We couldn’t agree more.

I wonder if NSA would like to send family members my way, given that I have taken even more time than Ben studying these revelations and find he’s frequently engaging in spin?

Hmm. Probably not.

But what’s most fascinating by this citation is the timing.

Ben wrote that post on August 18, in the midst of a slew of disclosures by WaPo and the Guardian.

But Inglis and Alexander wrote this letter on September 13 — last Friday — at the end of a month when all of the major US-based disclosures (save that NSA has deliberately made all of us more vulnerable to hackers) have come from the government. In the month leading up to this letter, we learned the NSA:

At the end of 2008, the NSA had authorized contact chaining off of 27,090 identifiers and analysts could go four hops deep into the data, which effectively would allow them to create a relationship map of the entire country. And they used it not just to find “terrorists,” but also people they could coerce to inform on targets.

A system the Stasi would envy!

And FISA Court judges had deemed some of the first and third practices illegal. One threatened criminal referral and the other even shut down at least part the program for a period.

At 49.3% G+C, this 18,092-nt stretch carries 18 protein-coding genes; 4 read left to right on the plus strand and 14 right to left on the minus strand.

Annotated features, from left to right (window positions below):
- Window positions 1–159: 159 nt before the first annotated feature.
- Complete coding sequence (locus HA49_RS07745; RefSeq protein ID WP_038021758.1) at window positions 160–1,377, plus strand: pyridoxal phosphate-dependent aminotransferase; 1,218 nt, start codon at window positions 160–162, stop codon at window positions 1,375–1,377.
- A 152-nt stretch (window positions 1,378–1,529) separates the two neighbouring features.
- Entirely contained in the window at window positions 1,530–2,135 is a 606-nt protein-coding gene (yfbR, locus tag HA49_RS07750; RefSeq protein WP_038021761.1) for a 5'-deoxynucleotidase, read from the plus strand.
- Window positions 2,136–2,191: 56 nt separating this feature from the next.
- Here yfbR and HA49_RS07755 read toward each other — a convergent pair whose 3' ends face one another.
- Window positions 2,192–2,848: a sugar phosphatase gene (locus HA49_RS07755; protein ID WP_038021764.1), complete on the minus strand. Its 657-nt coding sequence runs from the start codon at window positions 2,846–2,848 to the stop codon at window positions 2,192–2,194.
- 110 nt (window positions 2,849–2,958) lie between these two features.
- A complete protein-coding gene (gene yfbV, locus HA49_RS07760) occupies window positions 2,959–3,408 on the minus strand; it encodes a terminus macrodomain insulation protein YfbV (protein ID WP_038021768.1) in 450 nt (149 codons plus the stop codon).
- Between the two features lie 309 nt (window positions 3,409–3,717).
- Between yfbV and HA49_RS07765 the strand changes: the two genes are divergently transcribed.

Read more

DOJ Refuses to Explain How Executive Gets Away with Serial Lies to the FISA Court

USA Today’s Brad Heath asked DOJ a very good question: why haven’t the Executive Branch’s serial lies to the FISA Court ever been referred to Office of Professional Responsibility?

I’ve talked to a former OPR attorney who says the office
would ordinarily review a case in which a judge used that type of language, and that it should have
at least opened an inquiry into these.

Over the past several days, DOJ’s Brian Fallon has been stupendously prickish about Heath’s questions based on his assertion that Heath is biased in his belief that such gross misrepresentations would normally merit some kind of sanction.

I have an answer from OPR, and a FISC judge. I am not providing it to you because all you will do is seek to write around it because you are biased in favor of the idea that an inquiry should have been launched. So I will save what I have for another outlet after you publish.

[snip]

You are not actually open-minded to the idea of not writing the story. You are running it regardless. I have information that undercuts your premise, and would provide it if I thought you were able to be convinced that your story is off base. Instead, I think that to provide it to you would just allow you to cover your bases, and factor it into a story you still plan to write. So I prefer to hold onto the information and use it after the fact, with a different outlet that is more objective about whether an OPR inquiry was appropriate.

I’ve lost count of the number of times someone in the Executive Branch complains that no one comes to them to get their view on NSA-related questions.